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Chapter 6 - Sincerity
'Itís not a lie if you believe it' - George Kastanza giving advice to his friend Jerry Sienfeld on how to beat a lie detector.
The origin of the word 'sincere' is from the practice of Roman pottery manufacturers to put a piece of wax to fill the void in a defective piece of pottery and pass it off as if it were good. The word 'sincere' comes from the phrase 'without wax'.
There are two ways to sell a piece of pottery with wax. The first is to be such a good actor that you can exude honesty and sincerity. The second is to convince yourself that there really is no wax. You can exude sincerity because you have come to think that you are speaking the truth.
Self-deception is rather common, and it shows how distant we have become from him who is truth. We can see from the bible that this separation from truth is harmful;
If we say that we have no sin, we deceive ourselves, and the truth is not in us. - 1 John 1:8
In the very next verse John tells us that we can restore our relationship with God by 'confessing' saying the same words) about our sin that God does. However, this is something that cannot be done without truth and humility (which is the result of really understanding truth).
Here we have the crux of the problem. Our self-deceptions lead us to be distant from truth and truth is what we need to be restored. A ratchet is a mechanical device that holds something (frequently a rope or cable) in tension. It allows the rope to be tightened, but cannot be undone. In a way this is a picture of the leaven that had so permeated the Pharisees. They were only able to 'ratchet' further and further from the truth. They were essentially prisoners of their own self-deceptions and immune to any correction.
Some key indicators of this condition are;
1. Pride (which cannot exist where truth is appreciated).
And when thou prayest, thou shalt not be as the hypocrites are: for they love to pray standing in the synagogues and in the corners of the streets, that they may be seen of men. Verily I say unto you, They have their reward. - Matthew 6:5
2. Smugness (which grows in contempt for others).
And he spake this parable unto certain which trusted in themselves that they were righteous, and despised others: - Luke 18:9
3. A sense of accomplishment (the feeling that one has achieved completion).
Two men went up into the temple to pray; the one a Pharisee, and the other a publican. The Pharisee stood and prayed thus with himself, God, I thank thee, that I am not as other men are, extortioners, unjust, adulterers, or even as this publican. - Luke 18:10-11
Sincerity, like earnestness, is more indicative of magnitude than accuracy. Without truth, it can carry us far away from reality. What can make this more difficult is when we confuse truth with 'being right'. At first glance one might think they were the same thing. However, 'being right' has more to do with conformance to some standard. For example, the Pharisees thought they had kept the law. In a similar way today Christians can come to think they have achieved some level of performance through keeping a set of rules, mastery some difficult teaching or doctrine, belonging to the correct denomination, or even just thinking they have done well.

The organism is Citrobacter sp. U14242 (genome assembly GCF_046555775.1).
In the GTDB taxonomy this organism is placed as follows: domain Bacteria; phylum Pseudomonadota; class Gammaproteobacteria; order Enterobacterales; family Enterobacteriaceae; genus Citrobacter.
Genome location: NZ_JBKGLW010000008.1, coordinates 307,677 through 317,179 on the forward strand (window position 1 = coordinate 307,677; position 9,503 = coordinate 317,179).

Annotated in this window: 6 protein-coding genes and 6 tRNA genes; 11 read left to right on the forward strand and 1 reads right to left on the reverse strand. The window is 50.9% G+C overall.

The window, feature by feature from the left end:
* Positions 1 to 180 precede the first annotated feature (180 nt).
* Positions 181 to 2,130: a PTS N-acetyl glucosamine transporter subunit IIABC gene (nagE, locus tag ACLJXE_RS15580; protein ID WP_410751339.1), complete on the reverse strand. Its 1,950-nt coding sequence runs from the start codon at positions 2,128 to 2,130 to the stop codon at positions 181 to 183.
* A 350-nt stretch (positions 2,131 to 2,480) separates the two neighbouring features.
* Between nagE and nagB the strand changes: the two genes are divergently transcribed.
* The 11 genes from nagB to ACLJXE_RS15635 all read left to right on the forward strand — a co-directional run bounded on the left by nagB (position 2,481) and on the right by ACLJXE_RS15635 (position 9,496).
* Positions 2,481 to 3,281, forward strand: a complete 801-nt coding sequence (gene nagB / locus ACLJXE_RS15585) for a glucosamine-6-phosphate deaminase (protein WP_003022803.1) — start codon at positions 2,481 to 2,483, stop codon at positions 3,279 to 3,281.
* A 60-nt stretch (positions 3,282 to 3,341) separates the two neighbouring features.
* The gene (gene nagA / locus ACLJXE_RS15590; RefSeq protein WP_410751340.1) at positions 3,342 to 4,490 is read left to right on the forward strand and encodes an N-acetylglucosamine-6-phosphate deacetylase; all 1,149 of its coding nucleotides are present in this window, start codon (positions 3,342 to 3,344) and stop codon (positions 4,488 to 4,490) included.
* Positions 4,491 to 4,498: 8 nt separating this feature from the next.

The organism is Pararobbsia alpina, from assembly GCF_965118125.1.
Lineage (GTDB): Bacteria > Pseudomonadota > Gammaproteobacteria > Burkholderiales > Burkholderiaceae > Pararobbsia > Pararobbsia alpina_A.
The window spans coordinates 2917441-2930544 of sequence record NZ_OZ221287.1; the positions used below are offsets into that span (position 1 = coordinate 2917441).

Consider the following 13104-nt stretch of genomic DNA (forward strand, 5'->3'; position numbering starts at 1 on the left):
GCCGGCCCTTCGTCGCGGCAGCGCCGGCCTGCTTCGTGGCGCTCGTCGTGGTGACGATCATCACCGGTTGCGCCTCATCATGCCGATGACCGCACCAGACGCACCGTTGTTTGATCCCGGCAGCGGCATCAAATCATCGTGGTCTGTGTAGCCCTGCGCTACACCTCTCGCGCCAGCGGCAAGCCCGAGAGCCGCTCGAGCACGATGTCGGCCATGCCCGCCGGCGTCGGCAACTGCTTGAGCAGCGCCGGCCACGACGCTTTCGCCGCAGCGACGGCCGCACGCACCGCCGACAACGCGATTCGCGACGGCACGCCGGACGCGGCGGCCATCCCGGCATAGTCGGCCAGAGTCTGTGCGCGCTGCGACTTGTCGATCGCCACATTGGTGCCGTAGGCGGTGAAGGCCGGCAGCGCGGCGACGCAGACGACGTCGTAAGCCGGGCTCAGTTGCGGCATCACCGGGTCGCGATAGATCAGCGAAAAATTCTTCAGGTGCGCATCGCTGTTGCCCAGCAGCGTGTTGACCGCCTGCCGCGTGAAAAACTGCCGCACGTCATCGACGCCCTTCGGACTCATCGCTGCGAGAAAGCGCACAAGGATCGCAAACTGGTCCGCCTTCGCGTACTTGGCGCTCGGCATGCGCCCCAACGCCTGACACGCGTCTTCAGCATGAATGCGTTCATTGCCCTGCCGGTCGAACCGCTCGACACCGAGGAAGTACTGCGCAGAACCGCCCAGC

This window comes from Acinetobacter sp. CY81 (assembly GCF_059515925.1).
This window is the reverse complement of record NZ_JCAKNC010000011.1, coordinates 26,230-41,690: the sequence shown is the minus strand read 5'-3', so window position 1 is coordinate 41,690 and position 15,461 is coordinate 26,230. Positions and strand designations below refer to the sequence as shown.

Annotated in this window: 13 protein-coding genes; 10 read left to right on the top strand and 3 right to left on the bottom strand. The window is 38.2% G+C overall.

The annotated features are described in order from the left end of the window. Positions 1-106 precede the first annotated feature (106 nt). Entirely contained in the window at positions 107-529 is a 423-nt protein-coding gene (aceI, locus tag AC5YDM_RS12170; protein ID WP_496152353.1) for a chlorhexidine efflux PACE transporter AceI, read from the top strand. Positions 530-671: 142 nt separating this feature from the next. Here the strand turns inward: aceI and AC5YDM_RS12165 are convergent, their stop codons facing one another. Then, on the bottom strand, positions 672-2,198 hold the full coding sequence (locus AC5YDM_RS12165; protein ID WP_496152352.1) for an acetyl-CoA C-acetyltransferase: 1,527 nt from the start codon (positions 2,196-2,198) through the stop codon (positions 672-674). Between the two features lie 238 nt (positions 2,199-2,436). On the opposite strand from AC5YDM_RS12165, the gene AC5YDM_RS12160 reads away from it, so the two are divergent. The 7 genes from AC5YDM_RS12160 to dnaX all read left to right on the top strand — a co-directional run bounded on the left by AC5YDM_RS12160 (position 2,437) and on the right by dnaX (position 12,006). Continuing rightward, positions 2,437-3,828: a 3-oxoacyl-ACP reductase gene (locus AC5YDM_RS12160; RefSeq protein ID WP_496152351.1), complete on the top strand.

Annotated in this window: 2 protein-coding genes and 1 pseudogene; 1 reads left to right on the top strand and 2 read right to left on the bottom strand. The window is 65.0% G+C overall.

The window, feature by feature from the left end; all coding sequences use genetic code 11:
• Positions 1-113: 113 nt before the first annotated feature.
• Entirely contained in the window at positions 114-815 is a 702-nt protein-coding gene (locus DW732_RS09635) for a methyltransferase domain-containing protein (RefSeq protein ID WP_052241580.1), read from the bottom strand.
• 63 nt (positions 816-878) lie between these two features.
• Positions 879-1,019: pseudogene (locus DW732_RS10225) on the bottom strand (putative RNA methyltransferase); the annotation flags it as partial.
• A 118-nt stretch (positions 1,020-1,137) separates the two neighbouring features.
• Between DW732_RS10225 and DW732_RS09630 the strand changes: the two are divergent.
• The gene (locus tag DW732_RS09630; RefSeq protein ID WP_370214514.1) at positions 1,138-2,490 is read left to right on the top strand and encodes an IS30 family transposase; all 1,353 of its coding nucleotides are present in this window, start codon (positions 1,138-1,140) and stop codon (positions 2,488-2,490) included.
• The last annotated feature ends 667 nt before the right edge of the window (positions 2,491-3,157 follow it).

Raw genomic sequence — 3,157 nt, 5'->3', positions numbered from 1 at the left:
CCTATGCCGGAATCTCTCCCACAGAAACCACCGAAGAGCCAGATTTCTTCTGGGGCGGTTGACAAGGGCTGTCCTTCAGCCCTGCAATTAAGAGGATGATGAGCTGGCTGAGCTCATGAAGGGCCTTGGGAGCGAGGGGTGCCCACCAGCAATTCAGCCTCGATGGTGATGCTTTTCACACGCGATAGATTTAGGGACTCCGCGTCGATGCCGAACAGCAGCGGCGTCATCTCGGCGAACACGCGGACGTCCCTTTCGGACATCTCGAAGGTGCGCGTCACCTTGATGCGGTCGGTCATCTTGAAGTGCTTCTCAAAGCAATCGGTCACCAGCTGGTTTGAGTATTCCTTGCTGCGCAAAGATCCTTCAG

A Christian may have indeed avoided the 'really bad' sins, done some good works, found a better understanding of a doctrine, or some other achievement. However, it is just this focus on what and how works are done that was misleading Peter and Barnabas.
A person who comes to view what he does as 'right', virtuous, or praiseworthy is seldom open to even considering he is in error. Sincerity is a passionate emotion. However, like other feelings it can be deceptive.
But we are all as an unclean thing, and all our righteousnesses are as filthy rags; and we all do fade as a leaf; and our iniquities, like the wind, have taken us away. - Isaiah 64:6
We do not want to mistake sincerity for truth.
Not every one that saith unto me, Lord, Lord, shall enter into the kingdom of heaven; but he that doeth the will of my Father which is in heaven. Many will say to me in that day, Lord, Lord, have we not prophesied in thy name? and in thy name have cast out devils? and in thy name done many wonderful works? And then will I profess unto them, I never knew you: depart from me, ye that work iniquity. - Matthew 7:21-23
Coming to sincerely believe they had kept the law was a big problem for the Pharisees. When confronted with something like the law that was given to Israel, a person faced three choices. He could admit that he was a failure and throw himself on the mercy of God (this was what was supposed to happen). He could make a token acknowledgment of the law, but for most purposes live a life that ignored it (this is what most people did). The last possibility was to convince himself that he had achieved keeping the law. Jesus spoke to this idea by expanding on the law.
Ye have heard that it was said by them of old time, Thou shalt not kill; and whosoever shall kill shall be in danger of the judgment: But I say unto you, That whosoever is angry with his brother without a cause shall be in danger of the judgment: and whosoever shall say to his brother, Raca, shall be in danger of the council: but whosoever shall say, Thou fool, shall be in danger of hell fire. - Matthew 5:21-22
Self-deception is key to being able to convince yourself that you have kept the law, fufilled all requirements, or have not sinned. We can say to ourselves that we are good people, good people would not be angry, therefore I have never been angry with my brother.
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